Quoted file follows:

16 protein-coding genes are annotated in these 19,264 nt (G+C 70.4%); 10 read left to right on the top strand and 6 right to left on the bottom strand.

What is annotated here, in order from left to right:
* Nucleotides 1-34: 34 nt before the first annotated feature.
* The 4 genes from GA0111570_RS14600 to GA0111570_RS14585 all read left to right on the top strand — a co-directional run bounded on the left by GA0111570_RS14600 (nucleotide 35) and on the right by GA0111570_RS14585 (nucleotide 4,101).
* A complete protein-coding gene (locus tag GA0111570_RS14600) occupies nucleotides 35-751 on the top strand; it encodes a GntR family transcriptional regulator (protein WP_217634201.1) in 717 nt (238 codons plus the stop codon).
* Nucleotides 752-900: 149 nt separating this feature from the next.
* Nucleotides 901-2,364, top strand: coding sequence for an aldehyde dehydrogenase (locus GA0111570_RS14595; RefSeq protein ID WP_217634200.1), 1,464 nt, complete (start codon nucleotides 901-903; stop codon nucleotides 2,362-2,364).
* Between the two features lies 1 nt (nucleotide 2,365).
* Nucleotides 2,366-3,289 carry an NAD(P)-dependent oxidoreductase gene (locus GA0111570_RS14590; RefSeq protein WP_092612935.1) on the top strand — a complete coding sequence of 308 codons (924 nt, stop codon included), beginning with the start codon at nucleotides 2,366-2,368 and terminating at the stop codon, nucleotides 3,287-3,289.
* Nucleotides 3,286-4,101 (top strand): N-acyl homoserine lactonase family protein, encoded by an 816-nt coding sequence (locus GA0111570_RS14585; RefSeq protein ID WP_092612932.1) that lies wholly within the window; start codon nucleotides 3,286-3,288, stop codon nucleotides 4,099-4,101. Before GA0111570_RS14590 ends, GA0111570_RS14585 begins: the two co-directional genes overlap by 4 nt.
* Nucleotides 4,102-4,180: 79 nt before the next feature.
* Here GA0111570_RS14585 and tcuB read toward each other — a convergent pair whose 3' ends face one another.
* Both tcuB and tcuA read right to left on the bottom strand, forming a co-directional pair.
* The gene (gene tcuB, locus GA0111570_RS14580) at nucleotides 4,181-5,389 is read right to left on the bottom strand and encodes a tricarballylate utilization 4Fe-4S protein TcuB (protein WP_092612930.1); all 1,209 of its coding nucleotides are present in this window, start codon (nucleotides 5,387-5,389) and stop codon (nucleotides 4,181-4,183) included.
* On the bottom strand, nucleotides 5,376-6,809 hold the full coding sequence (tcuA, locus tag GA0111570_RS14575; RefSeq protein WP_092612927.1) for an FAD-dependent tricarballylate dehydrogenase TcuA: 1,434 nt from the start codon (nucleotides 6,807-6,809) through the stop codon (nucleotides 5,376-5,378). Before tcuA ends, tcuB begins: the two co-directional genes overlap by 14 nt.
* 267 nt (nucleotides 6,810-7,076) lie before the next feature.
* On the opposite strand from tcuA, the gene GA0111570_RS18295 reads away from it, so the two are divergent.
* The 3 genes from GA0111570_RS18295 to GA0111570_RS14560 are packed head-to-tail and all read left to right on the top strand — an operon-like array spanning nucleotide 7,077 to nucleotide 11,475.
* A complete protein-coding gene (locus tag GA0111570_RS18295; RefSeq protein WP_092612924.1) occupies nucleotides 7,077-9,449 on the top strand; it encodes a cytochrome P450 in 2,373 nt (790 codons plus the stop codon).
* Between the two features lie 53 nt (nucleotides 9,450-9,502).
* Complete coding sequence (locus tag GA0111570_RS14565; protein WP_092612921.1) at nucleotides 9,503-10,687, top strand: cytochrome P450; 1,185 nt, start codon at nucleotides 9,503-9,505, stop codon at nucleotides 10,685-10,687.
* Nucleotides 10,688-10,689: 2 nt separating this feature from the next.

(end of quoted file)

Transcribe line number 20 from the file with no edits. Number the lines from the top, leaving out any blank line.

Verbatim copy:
* Between the two features lie 53 nt (nucleotides 9,450-9,502).